The one piece Rozenstruik doesn’t like, however, is when he’s forced to stay on the sidelines for too long.
Saturday’s bout with Volkov marks the longest “Bigi Boy” has gone between appearances since arriving in the UFC — a layoff of eight months and change brought on by a proposed February bout with Marcin Tybura getting pushed back to early April before it was cancelled the day before the contest when the Polish veteran was forced to withdraw with an undisclosed illness.
While some don’t mind a little down time between appearances in order to let their body heal and work on skill development, Rozenstruik would much rather keep things moving and rest after he’s got two or three appearances in the books each year.
Jairzinho Rozenstruik | Top Finishes
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Jairzinho Rozenstruik | Top Finishes
“Not really,” he said with a chuckle when asked if the time away came with any positives. “Being busy is better than staying still and working on skills; you’re not able to try anything new and challenge yourself. It’s always good to go from one camp into another one, and if you do this two, three times, then you can take a rest, and then you go again.
“The way I’m thinking and the way I feel, they layoff makes you kind of slow down, to be chill. This time, it wasn’t the case because I had a fight and it was pushed back, so you can take a week off, but then you’re right back at it.
“Being busy and working your body, giving it some recovery, and then go right back at it in like two weeks is best.”
That said, the Top 10 heavyweight recognizes that the delay delivered him an even greater opportunity this weekend.
“It’s always difficult to be ready and then you do not get to let it out,” he said of his 11th-hour cancellation in April. “On the other hand, everything happens for a reason, so I’ve been positive and thinking forward. Fighting Volkov now is a bigger name, it’s the main event, and so I see it as a positive thing.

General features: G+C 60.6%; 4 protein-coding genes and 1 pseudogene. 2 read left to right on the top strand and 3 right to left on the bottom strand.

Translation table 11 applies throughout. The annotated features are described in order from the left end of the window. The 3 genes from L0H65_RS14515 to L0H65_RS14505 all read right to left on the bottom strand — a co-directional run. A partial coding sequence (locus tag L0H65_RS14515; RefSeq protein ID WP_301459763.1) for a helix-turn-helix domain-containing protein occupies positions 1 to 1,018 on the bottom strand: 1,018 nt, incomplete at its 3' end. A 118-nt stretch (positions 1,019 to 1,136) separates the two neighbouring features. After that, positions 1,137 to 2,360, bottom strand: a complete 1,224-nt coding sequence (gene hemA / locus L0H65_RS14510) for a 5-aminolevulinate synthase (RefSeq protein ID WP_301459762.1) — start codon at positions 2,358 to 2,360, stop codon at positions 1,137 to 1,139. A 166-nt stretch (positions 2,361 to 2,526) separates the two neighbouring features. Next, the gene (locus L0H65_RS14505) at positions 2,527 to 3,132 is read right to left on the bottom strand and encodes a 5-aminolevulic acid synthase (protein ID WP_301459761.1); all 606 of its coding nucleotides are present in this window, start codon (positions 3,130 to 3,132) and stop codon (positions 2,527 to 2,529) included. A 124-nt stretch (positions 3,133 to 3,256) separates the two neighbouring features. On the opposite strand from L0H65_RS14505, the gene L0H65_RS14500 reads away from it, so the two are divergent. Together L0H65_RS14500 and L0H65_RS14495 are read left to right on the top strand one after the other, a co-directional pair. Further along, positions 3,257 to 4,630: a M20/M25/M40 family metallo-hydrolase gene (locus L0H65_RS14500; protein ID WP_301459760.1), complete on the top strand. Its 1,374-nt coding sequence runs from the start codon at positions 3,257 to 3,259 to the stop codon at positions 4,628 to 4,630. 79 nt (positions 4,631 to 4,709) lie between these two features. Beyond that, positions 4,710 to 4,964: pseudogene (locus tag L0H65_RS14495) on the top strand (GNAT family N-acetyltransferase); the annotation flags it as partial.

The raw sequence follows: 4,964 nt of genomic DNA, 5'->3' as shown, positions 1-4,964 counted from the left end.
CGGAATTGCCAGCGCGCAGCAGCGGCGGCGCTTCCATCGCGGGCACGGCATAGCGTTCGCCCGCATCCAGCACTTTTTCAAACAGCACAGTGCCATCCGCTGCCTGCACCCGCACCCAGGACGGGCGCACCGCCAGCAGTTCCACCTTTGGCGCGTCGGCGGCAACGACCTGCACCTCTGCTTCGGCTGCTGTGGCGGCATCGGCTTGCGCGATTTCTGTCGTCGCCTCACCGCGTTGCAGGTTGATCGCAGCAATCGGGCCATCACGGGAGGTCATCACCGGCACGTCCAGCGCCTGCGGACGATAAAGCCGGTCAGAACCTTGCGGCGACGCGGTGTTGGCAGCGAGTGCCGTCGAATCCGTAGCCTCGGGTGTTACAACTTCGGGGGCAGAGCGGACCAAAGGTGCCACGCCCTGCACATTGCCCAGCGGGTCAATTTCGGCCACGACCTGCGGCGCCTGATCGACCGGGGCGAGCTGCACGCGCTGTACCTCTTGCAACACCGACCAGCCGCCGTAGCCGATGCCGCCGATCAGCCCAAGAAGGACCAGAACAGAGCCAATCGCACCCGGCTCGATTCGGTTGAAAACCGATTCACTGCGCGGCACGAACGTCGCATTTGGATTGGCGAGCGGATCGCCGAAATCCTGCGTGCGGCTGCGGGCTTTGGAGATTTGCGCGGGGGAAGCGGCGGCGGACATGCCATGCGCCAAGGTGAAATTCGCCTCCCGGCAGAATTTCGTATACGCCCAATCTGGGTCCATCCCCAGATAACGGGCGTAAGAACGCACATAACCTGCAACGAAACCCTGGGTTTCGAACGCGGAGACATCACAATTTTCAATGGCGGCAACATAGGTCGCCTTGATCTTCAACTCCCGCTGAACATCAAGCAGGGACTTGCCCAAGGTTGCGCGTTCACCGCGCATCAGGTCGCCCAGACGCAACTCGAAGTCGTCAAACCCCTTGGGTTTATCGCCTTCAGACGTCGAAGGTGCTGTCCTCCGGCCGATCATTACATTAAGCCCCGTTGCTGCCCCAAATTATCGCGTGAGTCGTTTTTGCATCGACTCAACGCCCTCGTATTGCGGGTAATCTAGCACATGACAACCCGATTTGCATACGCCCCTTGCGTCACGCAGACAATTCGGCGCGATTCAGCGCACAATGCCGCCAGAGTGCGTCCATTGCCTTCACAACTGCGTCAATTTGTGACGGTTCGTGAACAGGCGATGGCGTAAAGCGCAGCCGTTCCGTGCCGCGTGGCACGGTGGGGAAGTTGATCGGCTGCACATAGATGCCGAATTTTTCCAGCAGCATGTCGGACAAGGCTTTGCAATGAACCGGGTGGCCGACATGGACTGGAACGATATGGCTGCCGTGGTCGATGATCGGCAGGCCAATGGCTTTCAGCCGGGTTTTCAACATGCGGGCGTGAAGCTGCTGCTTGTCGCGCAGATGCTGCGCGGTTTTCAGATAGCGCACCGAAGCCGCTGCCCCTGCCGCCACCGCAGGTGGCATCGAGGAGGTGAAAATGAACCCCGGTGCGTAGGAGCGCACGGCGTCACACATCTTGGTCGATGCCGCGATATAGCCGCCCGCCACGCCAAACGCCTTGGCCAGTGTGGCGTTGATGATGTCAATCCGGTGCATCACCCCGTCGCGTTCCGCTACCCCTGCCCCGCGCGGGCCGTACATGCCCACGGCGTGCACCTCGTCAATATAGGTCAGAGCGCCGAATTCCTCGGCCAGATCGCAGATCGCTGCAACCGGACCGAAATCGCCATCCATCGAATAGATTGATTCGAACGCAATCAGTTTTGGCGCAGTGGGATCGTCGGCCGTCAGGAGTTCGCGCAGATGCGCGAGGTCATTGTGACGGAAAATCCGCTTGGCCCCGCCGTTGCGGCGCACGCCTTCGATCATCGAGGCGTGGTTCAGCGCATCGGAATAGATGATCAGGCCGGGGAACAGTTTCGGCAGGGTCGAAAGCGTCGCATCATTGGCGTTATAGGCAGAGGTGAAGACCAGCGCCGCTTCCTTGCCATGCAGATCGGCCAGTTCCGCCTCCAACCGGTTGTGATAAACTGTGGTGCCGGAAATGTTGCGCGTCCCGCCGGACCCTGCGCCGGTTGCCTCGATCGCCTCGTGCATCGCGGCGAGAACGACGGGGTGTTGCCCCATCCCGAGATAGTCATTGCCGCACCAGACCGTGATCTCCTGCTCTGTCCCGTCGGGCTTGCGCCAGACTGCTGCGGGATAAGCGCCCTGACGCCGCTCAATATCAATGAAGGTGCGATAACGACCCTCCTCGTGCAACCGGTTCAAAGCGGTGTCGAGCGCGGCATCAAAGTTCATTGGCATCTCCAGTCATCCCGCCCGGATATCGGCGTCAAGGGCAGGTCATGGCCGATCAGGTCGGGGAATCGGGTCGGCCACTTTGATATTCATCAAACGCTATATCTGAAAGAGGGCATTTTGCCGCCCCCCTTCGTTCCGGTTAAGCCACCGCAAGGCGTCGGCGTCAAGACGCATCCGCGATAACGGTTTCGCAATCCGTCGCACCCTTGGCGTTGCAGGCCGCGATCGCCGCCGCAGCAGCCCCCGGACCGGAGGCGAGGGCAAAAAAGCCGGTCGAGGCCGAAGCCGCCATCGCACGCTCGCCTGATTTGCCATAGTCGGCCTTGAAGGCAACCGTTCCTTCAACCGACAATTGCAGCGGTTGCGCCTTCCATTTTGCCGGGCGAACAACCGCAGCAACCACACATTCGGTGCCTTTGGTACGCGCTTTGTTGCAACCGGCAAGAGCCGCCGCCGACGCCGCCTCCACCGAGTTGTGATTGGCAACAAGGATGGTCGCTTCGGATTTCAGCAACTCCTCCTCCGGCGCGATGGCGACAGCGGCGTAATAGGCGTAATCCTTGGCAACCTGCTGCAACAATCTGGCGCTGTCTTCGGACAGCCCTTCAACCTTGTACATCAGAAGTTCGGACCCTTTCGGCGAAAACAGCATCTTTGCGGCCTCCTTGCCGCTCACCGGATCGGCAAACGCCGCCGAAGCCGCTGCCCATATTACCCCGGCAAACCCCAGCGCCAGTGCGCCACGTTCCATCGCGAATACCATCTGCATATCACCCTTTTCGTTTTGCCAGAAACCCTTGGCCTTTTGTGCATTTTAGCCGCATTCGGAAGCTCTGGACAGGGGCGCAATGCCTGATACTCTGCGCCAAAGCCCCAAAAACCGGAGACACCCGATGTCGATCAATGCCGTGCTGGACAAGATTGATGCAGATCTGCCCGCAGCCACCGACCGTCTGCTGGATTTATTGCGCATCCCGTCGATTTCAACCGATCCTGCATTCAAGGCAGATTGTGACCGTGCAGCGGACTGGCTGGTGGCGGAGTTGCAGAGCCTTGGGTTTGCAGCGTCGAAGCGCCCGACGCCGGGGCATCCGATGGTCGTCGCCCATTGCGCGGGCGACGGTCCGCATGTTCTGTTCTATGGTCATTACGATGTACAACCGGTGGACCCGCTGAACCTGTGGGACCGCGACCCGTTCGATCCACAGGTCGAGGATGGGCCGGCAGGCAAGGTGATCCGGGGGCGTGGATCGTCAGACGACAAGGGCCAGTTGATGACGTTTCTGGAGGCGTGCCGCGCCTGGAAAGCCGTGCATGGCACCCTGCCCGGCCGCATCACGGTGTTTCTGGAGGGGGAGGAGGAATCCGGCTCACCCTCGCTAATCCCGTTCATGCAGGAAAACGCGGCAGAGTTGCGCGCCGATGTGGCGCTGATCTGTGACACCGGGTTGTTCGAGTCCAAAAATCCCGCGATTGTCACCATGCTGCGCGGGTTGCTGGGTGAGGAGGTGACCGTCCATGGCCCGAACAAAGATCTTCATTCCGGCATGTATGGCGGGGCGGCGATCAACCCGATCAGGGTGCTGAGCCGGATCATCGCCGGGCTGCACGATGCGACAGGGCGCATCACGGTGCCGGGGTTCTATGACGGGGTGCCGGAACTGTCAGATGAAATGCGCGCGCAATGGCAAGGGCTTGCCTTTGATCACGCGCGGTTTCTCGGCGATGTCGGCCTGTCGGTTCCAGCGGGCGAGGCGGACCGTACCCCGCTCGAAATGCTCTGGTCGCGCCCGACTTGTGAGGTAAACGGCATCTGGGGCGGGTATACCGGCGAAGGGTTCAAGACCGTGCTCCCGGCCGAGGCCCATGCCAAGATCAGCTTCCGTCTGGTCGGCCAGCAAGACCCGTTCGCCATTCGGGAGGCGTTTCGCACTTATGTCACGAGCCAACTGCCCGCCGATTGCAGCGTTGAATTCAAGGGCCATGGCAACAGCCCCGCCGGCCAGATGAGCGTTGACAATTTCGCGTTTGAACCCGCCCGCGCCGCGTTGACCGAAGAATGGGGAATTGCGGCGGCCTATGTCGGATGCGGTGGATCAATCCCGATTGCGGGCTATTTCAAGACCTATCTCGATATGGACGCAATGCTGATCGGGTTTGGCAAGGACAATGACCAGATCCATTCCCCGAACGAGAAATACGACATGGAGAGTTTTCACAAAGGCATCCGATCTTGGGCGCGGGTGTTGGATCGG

“Going in there with Volkov means a lot and will bring me right up where I need to be to start climbing the ladder again because there are a lot of new opponents, new guys, big challenges.”
Like Rozenstruik, the Russian veteran arrives looking to get back into the win column and has struggled to clear the final hurdle that would establish him as a serious championship threat in the heavyweight division.
They each lost to former interim champ Ciryl Gane last year, rebounded with a win, and stumbled again the next time out, Rozenstruik falling to Blaydes, and Volkov running afoul of Tom Aspinall earlier this year in London.
Now stationed next to each other in the heavyweight rankings — Volkov at No. 7, Rozenstruik at No. 8 — the big man from Paramaribo has designs on toppling the even bigger man from Moscow this weekend by implementing lessons learned from his most recent setback.
“For me, for the next fight, I will be a couple of steps ahead, instead of the opposite,” he said, explaining that he felt he was on his heels too much against Blaydes, allowing the wrestler to dictate the terms of engagement and leaving him forced to respond. “I have to be faster than him.
“He’s a big guy — a big tree — so we’re going to start chopping from the bottom and see what opportunity appears.”